AT: Heroes with Clay Feet
When famed novelist Kurt Vonnegut died recently, our local newspaper ran a glowing tribute written by a woman who knew him. The article began in this way:
An avowed atheist, Kurt Vonnegut was perhaps the finest example of a Christian I ever met.
Now, if that’s not a kick in the teeth of the church, I don’t know what is. A man who doesn’t even acknowledge the existence of God better represents His Son than those of us who believe?
I have no argument with the article writer about Vonnegut’s having been a fine person. Maybe he was; not having known him, I can’t say for sure.
But what vexes me is this: what exactly does this woman think a Christian is?
Unfortunately, she probably thinks what too many people think: that a Christian is someone who is--like Vonnegut--“unfailingly kind to everyone around him.” A Christian, then, is warm and friendly, tolerant and nonjudgmental, and he at least lives up to his own moral standards.
In other words, a Christian is defined by how he acts rather than by Who he trusts. With actions rather than belief setting the criteria, it’s easy for unbelievers to decide we are not what we should be and to simply dismiss us all as hypocrites. Which leaves room for the twisted logic that someone who is not even a Christian is actually the best Christian of all.
Granted, we as the church have to accept a good portion of the blame for all of this. Because there is something to the idea that Christians should be good witnesses (we are, after all, “living epistles” (2 Cor. 3:2-3), expected to walk in a manner worthy of our calling (Eph. 4:1). Heaven knows we’ve messed up big-time when it comes to that, both corporately and individually.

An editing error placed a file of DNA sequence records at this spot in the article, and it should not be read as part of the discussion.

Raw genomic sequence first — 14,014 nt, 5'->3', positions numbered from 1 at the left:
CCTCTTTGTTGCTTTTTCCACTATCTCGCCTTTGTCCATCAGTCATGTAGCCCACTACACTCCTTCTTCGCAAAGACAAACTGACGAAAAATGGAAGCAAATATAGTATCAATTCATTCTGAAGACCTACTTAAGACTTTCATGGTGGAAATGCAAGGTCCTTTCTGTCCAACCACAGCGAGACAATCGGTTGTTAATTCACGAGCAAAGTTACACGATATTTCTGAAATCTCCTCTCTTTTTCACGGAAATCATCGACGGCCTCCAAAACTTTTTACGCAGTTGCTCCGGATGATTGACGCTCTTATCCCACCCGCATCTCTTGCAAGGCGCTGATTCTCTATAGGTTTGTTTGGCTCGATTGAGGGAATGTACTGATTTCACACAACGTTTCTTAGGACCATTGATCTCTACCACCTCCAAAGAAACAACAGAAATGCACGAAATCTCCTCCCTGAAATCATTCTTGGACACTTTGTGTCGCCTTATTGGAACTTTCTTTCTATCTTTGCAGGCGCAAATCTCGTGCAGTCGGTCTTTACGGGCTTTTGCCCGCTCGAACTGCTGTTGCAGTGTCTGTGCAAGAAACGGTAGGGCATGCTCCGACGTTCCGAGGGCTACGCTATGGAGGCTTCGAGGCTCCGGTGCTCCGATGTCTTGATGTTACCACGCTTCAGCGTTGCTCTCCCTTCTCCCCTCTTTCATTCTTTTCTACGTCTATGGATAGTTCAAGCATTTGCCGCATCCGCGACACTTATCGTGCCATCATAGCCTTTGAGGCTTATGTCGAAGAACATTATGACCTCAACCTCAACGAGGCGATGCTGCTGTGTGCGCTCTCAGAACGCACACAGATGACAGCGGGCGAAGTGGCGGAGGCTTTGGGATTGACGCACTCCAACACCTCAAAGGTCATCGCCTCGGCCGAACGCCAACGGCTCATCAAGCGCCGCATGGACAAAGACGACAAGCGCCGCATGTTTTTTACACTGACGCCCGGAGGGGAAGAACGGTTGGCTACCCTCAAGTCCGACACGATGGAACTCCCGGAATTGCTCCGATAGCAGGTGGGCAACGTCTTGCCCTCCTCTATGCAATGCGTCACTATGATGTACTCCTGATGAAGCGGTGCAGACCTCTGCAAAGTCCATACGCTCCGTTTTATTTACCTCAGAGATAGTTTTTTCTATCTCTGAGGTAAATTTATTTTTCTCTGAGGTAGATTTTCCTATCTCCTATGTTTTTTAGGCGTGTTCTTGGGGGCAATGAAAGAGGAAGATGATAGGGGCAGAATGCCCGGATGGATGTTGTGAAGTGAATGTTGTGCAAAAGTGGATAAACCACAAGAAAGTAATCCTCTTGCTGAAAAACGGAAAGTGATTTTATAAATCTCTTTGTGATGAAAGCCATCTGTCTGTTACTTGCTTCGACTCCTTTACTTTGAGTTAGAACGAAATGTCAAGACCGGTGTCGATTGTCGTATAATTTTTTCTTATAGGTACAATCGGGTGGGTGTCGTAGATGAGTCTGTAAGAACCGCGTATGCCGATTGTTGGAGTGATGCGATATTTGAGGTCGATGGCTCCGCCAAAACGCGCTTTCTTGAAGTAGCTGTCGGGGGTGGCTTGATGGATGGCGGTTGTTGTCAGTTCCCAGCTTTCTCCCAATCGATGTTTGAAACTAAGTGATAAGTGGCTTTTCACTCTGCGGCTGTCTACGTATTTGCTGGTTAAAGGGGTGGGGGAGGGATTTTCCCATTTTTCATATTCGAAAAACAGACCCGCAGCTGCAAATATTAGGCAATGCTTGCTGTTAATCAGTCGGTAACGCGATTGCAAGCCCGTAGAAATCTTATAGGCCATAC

But to say that being a good person makes you a Christian is as far off the mark as you can shoot. Because we are not inherently good, and that’s the whole point. We are sinners saved by grace, and as long as we remain in this world, we will struggle against the powers of the flesh. And very often, even with the best of intentions, we will fail.
Sadly, when we do fail, people dismiss God not because of God but because of us. Because they don’t understand that while
He is perfect, we are not.
How can we help non-Christians understand that being a Christian doesn’t mean living up to a standard of goodness, but rather means trusting a good God to do for us what we can’t do for ourselves?
As writers, we have a unique opportunity to tell the world what it’s all about. In our stories and in our characters, we can show what it really means to be a follower of Christ, and that means accurately portraying the struggle. We can tell about how we grapple with lust, with greed, with dishonesty, with bitterness, with any of the myriad sins that tempt us and sometimes bind us--while at the same time speaking of the great mercy of the God who keeps trying to transform us into the image of His Son anyway.
I love what novelist Frederick Buechner says about his characters. When asked by a reader why he had imperfect heroes in his stories rather than real heroes of the faith, Buechner explained, “Any saint I write about [will] always have feet of clay, because they are the only saints I know anything about or could imagine. I don’t think there are any other kind. I can’t imagine a hero of the faith in the sense that he or she does not have shadows and darknesses.”
Even if we could convince each other to straighten up and act right, that wouldn’t be enough. Should we somehow suddenly all be on our best behavior, we’d still be people filled with shadows, stumbling along on clay feet. Unbelievers would continue to call us hypocrites, because they don’t understand that we can’t “be nice” on our own and that, in the end, it isn’t even really about us anyway.
It’s about God. It’s about what He did and what He continues to do, in spite of us. The amazing thing is that we are so wretched, but He loves us anyhow. That’s the story that unbelievers need to hear.
Ann Tatlock http://www.anntatlock.com